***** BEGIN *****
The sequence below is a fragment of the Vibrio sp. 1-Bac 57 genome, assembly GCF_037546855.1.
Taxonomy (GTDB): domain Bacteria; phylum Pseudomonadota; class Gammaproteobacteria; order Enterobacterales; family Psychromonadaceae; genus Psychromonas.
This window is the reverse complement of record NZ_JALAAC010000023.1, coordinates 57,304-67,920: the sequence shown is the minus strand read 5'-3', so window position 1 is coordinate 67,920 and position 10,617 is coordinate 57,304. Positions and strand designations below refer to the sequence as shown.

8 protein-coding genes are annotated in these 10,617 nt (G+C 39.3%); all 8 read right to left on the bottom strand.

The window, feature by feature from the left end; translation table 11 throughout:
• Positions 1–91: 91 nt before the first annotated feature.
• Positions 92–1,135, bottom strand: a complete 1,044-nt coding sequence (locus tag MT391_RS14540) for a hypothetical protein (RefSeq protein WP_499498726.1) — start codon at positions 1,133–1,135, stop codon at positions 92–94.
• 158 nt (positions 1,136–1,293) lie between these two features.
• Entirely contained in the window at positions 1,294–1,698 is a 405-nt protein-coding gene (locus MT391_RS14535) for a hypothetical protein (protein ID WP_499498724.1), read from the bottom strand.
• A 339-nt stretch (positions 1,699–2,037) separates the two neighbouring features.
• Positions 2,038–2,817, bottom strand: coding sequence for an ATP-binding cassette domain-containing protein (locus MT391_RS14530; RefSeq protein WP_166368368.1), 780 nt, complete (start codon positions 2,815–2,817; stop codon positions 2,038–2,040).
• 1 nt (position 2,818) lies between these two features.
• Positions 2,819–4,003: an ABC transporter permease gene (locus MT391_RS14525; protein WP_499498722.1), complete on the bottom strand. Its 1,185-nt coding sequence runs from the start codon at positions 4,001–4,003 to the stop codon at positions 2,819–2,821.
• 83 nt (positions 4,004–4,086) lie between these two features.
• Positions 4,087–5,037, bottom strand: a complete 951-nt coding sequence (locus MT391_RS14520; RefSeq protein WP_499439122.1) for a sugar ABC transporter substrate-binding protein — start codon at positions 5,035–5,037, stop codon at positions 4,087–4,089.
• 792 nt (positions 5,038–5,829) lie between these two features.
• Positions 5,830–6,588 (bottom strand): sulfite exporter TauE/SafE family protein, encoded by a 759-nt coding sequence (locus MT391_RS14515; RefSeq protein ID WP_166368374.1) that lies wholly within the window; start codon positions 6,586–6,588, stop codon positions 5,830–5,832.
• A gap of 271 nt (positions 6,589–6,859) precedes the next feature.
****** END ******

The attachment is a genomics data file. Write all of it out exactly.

The sequence below is a fragment of the Vibrio sp. 1-Bac 57 genome, assembly GCF_037546855.1.
Taxonomy (GTDB): domain Bacteria; phylum Pseudomonadota; class Gammaproteobacteria; order Enterobacterales; family Psychromonadaceae; genus Psychromonas.
This window is the reverse complement of record NZ_JALAAC010000023.1, coordinates 57,304-67,920: the sequence shown is the minus strand read 5'-3', so window position 1 is coordinate 67,920 and position 10,617 is coordinate 57,304. Positions and strand designations below refer to the sequence as shown.

8 protein-coding genes are annotated in these 10,617 nt (G+C 39.3%); all 8 read right to left on the bottom strand.

The window, feature by feature from the left end; translation table 11 throughout:
• Positions 1–91: 91 nt before the first annotated feature.
• Positions 92–1,135, bottom strand: a complete 1,044-nt coding sequence (locus tag MT391_RS14540) for a hypothetical protein (RefSeq protein WP_499498726.1) — start codon at positions 1,133–1,135, stop codon at positions 92–94.
• 158 nt (positions 1,136–1,293) lie between these two features.
• Entirely contained in the window at positions 1,294–1,698 is a 405-nt protein-coding gene (locus MT391_RS14535) for a hypothetical protein (protein ID WP_499498724.1), read from the bottom strand.
• A 339-nt stretch (positions 1,699–2,037) separates the two neighbouring features.
• Positions 2,038–2,817, bottom strand: coding sequence for an ATP-binding cassette domain-containing protein (locus MT391_RS14530; RefSeq protein WP_166368368.1), 780 nt, complete (start codon positions 2,815–2,817; stop codon positions 2,038–2,040).
• 1 nt (position 2,818) lies between these two features.
• Positions 2,819–4,003: an ABC transporter permease gene (locus MT391_RS14525; protein WP_499498722.1), complete on the bottom strand. Its 1,185-nt coding sequence runs from the start codon at positions 4,001–4,003 to the stop codon at positions 2,819–2,821.
• 83 nt (positions 4,004–4,086) lie between these two features.
• Positions 4,087–5,037, bottom strand: a complete 951-nt coding sequence (locus MT391_RS14520; RefSeq protein WP_499439122.1) for a sugar ABC transporter substrate-binding protein — start codon at positions 5,035–5,037, stop codon at positions 4,087–4,089.
• 792 nt (positions 5,038–5,829) lie between these two features.
• Positions 5,830–6,588 (bottom strand): sulfite exporter TauE/SafE family protein, encoded by a 759-nt coding sequence (locus MT391_RS14515; RefSeq protein ID WP_166368374.1) that lies wholly within the window; start codon positions 6,586–6,588, stop codon positions 5,830–5,832.
• A gap of 271 nt (positions 6,589–6,859) precedes the next feature.